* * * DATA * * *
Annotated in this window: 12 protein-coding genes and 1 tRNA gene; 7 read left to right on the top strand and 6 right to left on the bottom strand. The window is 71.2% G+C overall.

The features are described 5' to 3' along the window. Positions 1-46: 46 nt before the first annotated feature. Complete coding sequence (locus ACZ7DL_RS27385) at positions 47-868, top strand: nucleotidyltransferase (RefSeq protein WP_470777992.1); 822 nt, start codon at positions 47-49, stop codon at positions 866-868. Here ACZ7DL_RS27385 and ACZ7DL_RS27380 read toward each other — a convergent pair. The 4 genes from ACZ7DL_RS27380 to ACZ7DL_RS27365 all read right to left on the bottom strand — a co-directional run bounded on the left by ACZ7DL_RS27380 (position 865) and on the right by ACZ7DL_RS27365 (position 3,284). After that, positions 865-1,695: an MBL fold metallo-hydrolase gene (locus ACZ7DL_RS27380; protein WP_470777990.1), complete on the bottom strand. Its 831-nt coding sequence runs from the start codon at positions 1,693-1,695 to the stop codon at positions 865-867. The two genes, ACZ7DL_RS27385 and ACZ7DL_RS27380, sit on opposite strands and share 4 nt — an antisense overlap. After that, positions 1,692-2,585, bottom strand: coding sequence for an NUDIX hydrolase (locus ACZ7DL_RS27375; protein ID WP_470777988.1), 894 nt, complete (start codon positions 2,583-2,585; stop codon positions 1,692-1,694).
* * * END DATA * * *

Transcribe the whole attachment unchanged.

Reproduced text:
Annotated in this window: 12 protein-coding genes and 1 tRNA gene; 7 read left to right on the top strand and 6 right to left on the bottom strand. The window is 71.2% G+C overall.

The features are described 5' to 3' along the window. Positions 1-46: 46 nt before the first annotated feature. Complete coding sequence (locus ACZ7DL_RS27385) at positions 47-868, top strand: nucleotidyltransferase (RefSeq protein WP_470777992.1); 822 nt, start codon at positions 47-49, stop codon at positions 866-868. Here ACZ7DL_RS27385 and ACZ7DL_RS27380 read toward each other — a convergent pair. The 4 genes from ACZ7DL_RS27380 to ACZ7DL_RS27365 all read right to left on the bottom strand — a co-directional run bounded on the left by ACZ7DL_RS27380 (position 865) and on the right by ACZ7DL_RS27365 (position 3,284). After that, positions 865-1,695: an MBL fold metallo-hydrolase gene (locus ACZ7DL_RS27380; protein WP_470777990.1), complete on the bottom strand. Its 831-nt coding sequence runs from the start codon at positions 1,693-1,695 to the stop codon at positions 865-867. The two genes, ACZ7DL_RS27385 and ACZ7DL_RS27380, sit on opposite strands and share 4 nt — an antisense overlap. After that, positions 1,692-2,585, bottom strand: coding sequence for an NUDIX hydrolase (locus ACZ7DL_RS27375; protein ID WP_470777988.1), 894 nt, complete (start codon positions 2,583-2,585; stop codon positions 1,692-1,694).